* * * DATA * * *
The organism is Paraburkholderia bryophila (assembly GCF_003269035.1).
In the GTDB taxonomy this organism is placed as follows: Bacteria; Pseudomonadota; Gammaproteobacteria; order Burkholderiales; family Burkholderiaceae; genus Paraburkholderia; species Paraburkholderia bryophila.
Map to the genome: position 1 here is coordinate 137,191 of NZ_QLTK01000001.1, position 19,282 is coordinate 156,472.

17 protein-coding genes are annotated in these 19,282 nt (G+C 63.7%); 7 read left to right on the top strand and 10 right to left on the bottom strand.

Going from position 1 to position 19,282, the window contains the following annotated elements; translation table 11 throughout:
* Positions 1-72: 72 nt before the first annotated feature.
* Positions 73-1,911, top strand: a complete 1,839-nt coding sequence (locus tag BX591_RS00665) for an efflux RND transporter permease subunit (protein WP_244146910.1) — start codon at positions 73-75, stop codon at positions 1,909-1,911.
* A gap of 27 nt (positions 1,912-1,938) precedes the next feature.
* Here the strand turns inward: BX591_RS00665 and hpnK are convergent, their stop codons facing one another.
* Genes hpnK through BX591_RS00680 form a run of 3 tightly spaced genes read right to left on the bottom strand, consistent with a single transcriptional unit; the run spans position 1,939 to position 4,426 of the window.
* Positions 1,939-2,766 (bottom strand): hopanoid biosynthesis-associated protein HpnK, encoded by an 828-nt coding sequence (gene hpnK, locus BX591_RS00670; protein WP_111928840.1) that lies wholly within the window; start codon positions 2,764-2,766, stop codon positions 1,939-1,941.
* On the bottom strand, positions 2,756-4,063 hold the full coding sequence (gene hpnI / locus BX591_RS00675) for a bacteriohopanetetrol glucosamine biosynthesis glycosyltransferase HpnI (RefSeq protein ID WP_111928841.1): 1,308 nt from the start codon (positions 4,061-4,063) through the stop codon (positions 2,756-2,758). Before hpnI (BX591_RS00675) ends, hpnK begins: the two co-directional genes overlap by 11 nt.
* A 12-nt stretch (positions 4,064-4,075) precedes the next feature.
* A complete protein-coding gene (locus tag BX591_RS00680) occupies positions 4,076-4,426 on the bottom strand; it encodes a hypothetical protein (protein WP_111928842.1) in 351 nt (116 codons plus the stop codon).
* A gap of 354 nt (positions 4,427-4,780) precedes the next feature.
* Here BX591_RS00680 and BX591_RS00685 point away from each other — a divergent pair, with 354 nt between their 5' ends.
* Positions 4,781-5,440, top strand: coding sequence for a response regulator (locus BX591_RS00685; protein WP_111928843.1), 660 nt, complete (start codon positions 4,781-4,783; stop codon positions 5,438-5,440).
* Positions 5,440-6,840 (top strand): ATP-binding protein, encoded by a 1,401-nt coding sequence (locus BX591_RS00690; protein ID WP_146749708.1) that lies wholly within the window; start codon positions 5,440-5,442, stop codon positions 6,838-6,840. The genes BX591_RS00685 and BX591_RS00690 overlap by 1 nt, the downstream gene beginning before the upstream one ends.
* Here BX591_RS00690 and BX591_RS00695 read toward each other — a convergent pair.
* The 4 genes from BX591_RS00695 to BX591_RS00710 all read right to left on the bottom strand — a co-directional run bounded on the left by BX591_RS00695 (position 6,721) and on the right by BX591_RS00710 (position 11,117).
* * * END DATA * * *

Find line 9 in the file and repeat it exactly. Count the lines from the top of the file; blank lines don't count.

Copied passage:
* Here the strand turns inward: BX591_RS00665 and hpnK are convergent, their stop codons facing one another.